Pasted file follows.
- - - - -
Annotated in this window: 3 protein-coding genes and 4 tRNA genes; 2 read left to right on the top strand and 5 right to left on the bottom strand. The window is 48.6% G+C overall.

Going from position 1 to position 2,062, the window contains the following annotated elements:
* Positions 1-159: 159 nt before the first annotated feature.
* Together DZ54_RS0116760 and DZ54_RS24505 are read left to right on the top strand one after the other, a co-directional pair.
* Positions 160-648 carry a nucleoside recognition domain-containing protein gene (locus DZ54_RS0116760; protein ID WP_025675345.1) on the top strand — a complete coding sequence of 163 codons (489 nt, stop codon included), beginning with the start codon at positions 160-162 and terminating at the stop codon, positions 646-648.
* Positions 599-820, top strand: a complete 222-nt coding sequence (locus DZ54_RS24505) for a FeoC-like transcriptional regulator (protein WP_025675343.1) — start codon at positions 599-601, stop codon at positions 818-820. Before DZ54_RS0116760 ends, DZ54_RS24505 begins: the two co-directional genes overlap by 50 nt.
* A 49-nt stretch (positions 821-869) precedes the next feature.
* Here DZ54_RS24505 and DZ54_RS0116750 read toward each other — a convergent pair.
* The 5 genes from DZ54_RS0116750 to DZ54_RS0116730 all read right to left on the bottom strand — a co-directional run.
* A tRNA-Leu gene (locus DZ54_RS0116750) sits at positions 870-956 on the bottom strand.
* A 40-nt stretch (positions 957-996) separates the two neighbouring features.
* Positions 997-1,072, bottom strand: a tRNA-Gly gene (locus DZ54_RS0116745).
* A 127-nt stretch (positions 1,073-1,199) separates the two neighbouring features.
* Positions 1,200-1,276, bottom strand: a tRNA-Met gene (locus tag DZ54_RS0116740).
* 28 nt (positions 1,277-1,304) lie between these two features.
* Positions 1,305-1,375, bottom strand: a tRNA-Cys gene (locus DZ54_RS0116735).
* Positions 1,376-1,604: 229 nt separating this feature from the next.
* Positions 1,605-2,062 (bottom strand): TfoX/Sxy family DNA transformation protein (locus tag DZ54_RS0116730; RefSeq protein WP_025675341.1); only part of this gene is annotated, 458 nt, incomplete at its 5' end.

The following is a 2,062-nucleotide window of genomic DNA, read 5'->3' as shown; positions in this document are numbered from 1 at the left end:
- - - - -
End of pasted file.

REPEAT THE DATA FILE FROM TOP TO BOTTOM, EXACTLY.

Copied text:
Annotated in this window: 3 protein-coding genes and 4 tRNA genes; 2 read left to right on the top strand and 5 right to left on the bottom strand. The window is 48.6% G+C overall.

Going from position 1 to position 2,062, the window contains the following annotated elements:
* Positions 1-159: 159 nt before the first annotated feature.
* Together DZ54_RS0116760 and DZ54_RS24505 are read left to right on the top strand one after the other, a co-directional pair.
* Positions 160-648 carry a nucleoside recognition domain-containing protein gene (locus DZ54_RS0116760; protein ID WP_025675345.1) on the top strand — a complete coding sequence of 163 codons (489 nt, stop codon included), beginning with the start codon at positions 160-162 and terminating at the stop codon, positions 646-648.
* Positions 599-820, top strand: a complete 222-nt coding sequence (locus DZ54_RS24505) for a FeoC-like transcriptional regulator (protein WP_025675343.1) — start codon at positions 599-601, stop codon at positions 818-820. Before DZ54_RS0116760 ends, DZ54_RS24505 begins: the two co-directional genes overlap by 50 nt.
* A 49-nt stretch (positions 821-869) precedes the next feature.
* Here DZ54_RS24505 and DZ54_RS0116750 read toward each other — a convergent pair.
* The 5 genes from DZ54_RS0116750 to DZ54_RS0116730 all read right to left on the bottom strand — a co-directional run.
* A tRNA-Leu gene (locus DZ54_RS0116750) sits at positions 870-956 on the bottom strand.
* A 40-nt stretch (positions 957-996) separates the two neighbouring features.
* Positions 997-1,072, bottom strand: a tRNA-Gly gene (locus DZ54_RS0116745).
* A 127-nt stretch (positions 1,073-1,199) separates the two neighbouring features.
* Positions 1,200-1,276, bottom strand: a tRNA-Met gene (locus tag DZ54_RS0116740).
* 28 nt (positions 1,277-1,304) lie between these two features.
* Positions 1,305-1,375, bottom strand: a tRNA-Cys gene (locus DZ54_RS0116735).
* Positions 1,376-1,604: 229 nt separating this feature from the next.
* Positions 1,605-2,062 (bottom strand): TfoX/Sxy family DNA transformation protein (locus tag DZ54_RS0116730; RefSeq protein WP_025675341.1); only part of this gene is annotated, 458 nt, incomplete at its 5' end.

The following is a 2,062-nucleotide window of genomic DNA, read 5'->3' as shown; positions in this document are numbered from 1 at the left end: